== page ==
# Thread: Can't figure this one out

1. ## Can't figure this one out

I have no clue where to start with this any advice would be really appreciated. I tried using u-substitution but that did not work.

Solve the initial value problem

dy/dx = 1-sin(5x)/cos(5x)+5x+6 (x>-1), y=3 when x=0

2. ## Re: Can't figure this one out

You need to use paretheses. Is this what you mean?

$\dfrac{dy}{dx} = 1-\dfrac{\sin(5x)}{\cos(5x)}+5x+6$

or did you mean:

$\dfrac{dy}{dx} = \dfrac{1-\sin(5x)}{\cos(5x)+5x+6}$

Assuming it is the latter:

Let $u = \cos(5x)+5x+6$. Then $du = \left(5-5\sin(5x)\right)dx = 5\left(1-\sin(5x)\right)dx$

This gives:

$\displaystyle y = \int \dfrac{1-\sin(5x)}{\cos(5x)+5x+6}dx = \dfrac{1}{5}\int u^{-1}du = \dfrac{1}{5}\ln\left|\cos(5x)+5x+6\right| + C$

Plugging in the initial values:

$3 = \dfrac{1}{5}\ln(7)+C$ shows $C = 3-\dfrac{1}{5}\ln(7)$

This gives $y = \dfrac{1}{5}\ln \left| \dfrac{\cos(5x)+5x+6}{7} \right|+3$

4. ## Re: Can't figure this one out

Originally Posted by alexpasty2013
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5. ## Re: Can't figure this one out

Here it is reformatted. Let me know if this is better.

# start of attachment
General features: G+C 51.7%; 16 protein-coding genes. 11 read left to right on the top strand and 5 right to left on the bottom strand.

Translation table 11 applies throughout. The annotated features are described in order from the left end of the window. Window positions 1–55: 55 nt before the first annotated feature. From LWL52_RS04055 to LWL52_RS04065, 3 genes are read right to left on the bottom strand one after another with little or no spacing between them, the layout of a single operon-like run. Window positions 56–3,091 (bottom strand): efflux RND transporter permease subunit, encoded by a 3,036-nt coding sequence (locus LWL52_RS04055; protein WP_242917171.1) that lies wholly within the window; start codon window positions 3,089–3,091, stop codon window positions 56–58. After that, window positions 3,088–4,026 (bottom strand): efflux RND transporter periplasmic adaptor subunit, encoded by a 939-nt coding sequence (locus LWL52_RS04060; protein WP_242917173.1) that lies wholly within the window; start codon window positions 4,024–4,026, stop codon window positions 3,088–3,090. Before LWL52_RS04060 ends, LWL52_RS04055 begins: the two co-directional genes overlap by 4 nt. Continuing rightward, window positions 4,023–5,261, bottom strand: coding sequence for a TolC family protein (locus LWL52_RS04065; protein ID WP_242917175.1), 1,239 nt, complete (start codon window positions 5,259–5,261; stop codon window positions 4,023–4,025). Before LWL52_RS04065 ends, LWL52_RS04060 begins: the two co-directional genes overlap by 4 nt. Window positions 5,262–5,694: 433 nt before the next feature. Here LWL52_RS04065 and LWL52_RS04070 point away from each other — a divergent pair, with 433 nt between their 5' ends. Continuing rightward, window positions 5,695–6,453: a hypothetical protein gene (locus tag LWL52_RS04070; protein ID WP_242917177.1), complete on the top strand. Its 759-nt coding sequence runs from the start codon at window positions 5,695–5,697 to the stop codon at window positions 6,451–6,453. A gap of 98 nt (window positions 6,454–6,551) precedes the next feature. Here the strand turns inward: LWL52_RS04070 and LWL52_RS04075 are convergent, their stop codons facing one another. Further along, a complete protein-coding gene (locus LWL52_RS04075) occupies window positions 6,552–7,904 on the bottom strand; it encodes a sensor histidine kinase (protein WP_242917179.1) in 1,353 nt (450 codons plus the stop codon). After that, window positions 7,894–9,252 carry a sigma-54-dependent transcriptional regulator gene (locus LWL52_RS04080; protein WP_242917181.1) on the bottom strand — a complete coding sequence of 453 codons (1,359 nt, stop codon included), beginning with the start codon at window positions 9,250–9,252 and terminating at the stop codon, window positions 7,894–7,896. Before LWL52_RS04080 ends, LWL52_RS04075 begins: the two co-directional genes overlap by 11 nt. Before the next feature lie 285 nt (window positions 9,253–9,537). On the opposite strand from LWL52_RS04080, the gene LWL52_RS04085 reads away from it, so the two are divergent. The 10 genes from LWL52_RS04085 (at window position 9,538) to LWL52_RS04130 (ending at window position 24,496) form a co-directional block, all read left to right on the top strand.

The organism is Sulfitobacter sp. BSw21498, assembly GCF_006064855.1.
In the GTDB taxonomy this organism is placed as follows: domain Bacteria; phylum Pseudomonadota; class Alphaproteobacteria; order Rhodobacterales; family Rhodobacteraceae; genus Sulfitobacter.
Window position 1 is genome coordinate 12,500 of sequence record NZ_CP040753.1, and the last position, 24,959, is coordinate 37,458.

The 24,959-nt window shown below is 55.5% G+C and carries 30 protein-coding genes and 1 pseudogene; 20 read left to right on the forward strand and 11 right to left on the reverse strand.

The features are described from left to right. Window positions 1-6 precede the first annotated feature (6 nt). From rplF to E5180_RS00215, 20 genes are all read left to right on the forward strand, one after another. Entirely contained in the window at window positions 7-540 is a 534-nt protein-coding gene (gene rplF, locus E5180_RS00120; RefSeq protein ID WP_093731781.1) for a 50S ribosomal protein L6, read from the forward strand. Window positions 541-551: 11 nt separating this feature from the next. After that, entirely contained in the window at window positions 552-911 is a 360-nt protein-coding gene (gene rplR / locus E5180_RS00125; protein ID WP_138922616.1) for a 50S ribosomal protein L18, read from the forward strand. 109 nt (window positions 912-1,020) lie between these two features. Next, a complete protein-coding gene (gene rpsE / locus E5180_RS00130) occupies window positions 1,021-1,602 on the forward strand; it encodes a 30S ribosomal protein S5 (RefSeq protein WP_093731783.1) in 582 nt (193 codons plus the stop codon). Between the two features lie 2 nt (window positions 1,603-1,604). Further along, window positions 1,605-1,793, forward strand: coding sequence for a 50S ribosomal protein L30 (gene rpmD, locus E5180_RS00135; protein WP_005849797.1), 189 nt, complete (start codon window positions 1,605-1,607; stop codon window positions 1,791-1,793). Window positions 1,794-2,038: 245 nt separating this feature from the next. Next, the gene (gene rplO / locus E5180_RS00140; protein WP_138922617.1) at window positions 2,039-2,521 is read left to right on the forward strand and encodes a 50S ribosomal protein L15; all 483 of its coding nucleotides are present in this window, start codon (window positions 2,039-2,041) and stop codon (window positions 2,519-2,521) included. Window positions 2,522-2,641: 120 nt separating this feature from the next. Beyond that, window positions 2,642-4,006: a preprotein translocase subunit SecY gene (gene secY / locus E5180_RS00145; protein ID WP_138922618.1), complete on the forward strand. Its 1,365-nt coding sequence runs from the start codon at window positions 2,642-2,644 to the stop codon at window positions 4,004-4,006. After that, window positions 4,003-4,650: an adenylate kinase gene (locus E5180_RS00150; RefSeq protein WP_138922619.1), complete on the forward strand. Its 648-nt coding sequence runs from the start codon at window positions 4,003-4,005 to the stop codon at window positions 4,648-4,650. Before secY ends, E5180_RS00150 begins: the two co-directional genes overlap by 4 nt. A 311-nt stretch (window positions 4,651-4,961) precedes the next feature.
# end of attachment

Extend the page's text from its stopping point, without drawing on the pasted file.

Originally Posted by SlipEternal
You need to use paretheses. Is this what you mean?

$\displaystyle \dfrac{dy}{dx} = 1-\dfrac{\sin(5x)}{\cos(5x)}+5x+6$

or did you mean:

$\displaystyle \dfrac{dy}{dx} = \dfrac{1-\sin(5x)}{\cos(5x)+5x+6}$

Assuming it is the latter:

Let $\displaystyle u = \cos(5x)+5x+6$. Then $\displaystyle du = \left(5-5\sin(5x)\right)dx = 5\left(1-\sin(5x)\right)dx$

This gives:

$\displaystyle \displaystyle y = \int \dfrac{1-\sin(5x)}{\cos(5x)+5x+6}dx = \dfrac{1}{5}\int u^{-1}du = \dfrac{1}{5}\ln\left|\cos(5x)+5x+6\right| + C$

Plugging in the initial values:

$\displaystyle 3 = \dfrac{1}{5}\ln(7)+C$ shows $C = 3-\dfrac{1}{5}\ln(7)$

This gives $\displaystyle y = \dfrac{1}{5}\ln \left| \dfrac{\cos(5x)+5x+6}{7} \right|+3$